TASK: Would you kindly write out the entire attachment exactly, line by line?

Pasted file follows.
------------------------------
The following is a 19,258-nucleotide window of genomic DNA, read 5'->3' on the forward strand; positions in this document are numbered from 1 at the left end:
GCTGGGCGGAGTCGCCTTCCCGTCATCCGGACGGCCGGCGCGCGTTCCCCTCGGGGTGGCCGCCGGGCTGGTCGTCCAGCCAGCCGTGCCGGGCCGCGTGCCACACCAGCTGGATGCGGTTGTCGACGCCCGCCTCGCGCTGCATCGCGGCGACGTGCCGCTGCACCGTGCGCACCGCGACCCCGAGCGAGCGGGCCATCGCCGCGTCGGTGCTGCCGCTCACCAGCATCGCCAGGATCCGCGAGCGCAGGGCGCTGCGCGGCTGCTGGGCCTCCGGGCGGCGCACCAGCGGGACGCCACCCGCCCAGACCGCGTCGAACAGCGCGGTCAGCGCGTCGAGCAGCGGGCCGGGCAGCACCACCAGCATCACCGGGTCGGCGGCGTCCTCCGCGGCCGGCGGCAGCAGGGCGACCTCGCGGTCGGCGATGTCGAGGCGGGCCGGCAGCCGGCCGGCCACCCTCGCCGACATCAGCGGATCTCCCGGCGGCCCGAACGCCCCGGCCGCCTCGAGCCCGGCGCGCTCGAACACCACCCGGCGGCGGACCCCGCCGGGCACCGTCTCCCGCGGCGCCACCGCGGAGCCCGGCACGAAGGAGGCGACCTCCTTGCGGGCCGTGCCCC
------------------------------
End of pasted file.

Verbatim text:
The following is a 19,258-nucleotide window of genomic DNA, read 5'->3' on the forward strand; positions in this document are numbered from 1 at the left end:
GCTGGGCGGAGTCGCCTTCCCGTCATCCGGACGGCCGGCGCGCGTTCCCCTCGGGGTGGCCGCCGGGCTGGTCGTCCAGCCAGCCGTGCCGGGCCGCGTGCCACACCAGCTGGATGCGGTTGTCGACGCCCGCCTCGCGCTGCATCGCGGCGACGTGCCGCTGCACCGTGCGCACCGCGACCCCGAGCGAGCGGGCCATCGCCGCGTCGGTGCTGCCGCTCACCAGCATCGCCAGGATCCGCGAGCGCAGGGCGCTGCGCGGCTGCTGGGCCTCCGGGCGGCGCACCAGCGGGACGCCACCCGCCCAGACCGCGTCGAACAGCGCGGTCAGCGCGTCGAGCAGCGGGCCGGGCAGCACCACCAGCATCACCGGGTCGGCGGCGTCCTCCGCGGCCGGCGGCAGCAGGGCGACCTCGCGGTCGGCGATGTCGAGGCGGGCCGGCAGCCGGCCGGCCACCCTCGCCGACATCAGCGGATCTCCCGGCGGCCCGAACGCCCCGGCCGCCTCGAGCCCGGCGCGCTCGAACACCACCCGGCGGCGGACCCCGCCGGGCACCGTCTCCCGCGGCGCCACCGCGGAGCCCGGCACGAAGGAGGCGACCTCCTTGCGGGCCGTGCCCC